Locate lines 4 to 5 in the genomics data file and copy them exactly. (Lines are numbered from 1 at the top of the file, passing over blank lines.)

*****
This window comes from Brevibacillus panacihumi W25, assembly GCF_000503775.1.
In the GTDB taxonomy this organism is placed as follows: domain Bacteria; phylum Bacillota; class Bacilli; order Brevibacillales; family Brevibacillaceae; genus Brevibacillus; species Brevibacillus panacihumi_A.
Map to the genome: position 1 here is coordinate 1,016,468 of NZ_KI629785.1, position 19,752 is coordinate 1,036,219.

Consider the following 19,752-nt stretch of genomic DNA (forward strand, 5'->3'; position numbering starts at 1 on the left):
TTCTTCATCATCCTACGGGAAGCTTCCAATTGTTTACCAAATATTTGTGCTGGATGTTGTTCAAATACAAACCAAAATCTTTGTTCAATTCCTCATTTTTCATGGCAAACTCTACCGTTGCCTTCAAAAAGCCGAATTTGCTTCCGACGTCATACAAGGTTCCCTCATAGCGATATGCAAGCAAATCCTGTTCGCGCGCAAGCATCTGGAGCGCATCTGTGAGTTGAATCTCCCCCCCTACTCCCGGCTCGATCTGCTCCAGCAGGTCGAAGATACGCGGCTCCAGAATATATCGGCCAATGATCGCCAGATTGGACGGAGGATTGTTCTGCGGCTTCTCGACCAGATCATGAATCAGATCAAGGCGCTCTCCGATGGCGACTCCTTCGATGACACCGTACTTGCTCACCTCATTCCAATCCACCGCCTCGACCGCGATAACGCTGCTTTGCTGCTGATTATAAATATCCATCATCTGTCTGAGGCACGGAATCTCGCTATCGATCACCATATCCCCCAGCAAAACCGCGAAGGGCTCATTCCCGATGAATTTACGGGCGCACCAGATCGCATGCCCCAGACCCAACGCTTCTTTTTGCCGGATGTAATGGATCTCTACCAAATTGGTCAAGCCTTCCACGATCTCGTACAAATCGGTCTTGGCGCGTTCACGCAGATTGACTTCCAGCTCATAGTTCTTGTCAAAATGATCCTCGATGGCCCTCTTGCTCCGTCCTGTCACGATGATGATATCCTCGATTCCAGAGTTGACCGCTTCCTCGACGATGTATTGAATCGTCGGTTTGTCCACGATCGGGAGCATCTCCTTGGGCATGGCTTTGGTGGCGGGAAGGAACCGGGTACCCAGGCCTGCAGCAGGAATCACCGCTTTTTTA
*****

Consider the following 19,752-nt stretch of genomic DNA (forward strand, 5'->3'; position numbering starts at 1 on the left):
TTCTTCATCATCCTACGGGAAGCTTCCAATTGTTTACCAAATATTTGTGCTGGATGTTGTTCAAATACAAACCAAAATCTTTGTTCAATTCCTCATTTTTCATGGCAAACTCTACCGTTGCCTTCAAAAAGCCGAATTTGCTTCCGACGTCATACAAGGTTCCCTCATAGCGATATGCAAGCAAATCCTGTTCGCGCGCAAGCATCTGGAGCGCATCTGTGAGTTGAATCTCCCCCCCTACTCCCGGCTCGATCTGCTCCAGCAGGTCGAAGATACGCGGCTCCAGAATATATCGGCCAATGATCGCCAGATTGGACGGAGGATTGTTCTGCGGCTTCTCGACCAGATCATGAATCAGATCAAGGCGCTCTCCGATGGCGACTCCTTCGATGACACCGTACTTGCTCACCTCATTCCAATCCACCGCCTCGACCGCGATAACGCTGCTTTGCTGCTGATTATAAATATCCATCATCTGTCTGAGGCACGGAATCTCGCTATCGATCACCATATCCCCCAGCAAAACCGCGAAGGGCTCATTCCCGATGAATTTACGGGCGCACCAGATCGCATGCCCCAGACCCAACGCTTCTTTTTGCCGGATGTAATGGATCTCTACCAAATTGGTCAAGCCTTCCACGATCTCGTACAAATCGGTCTTGGCGCGTTCACGCAGATTGACTTCCAGCTCATAGTTCTTGTCAAAATGATCCTCGATGGCCCTCTTGCTCCGTCCTGTCACGATGATGATATCCTCGATTCCAGAGTTGACCGCTTCCTCGACGATGTATTGAATCGTCGGTTTGTCCACGATCGGGAGCATCTCCTTGGGCATGGCTTTGGTGGCGGGAAGGAACCGGGTACCCAGGCCTGCAGCAGGAATCACCGCTTTTTTA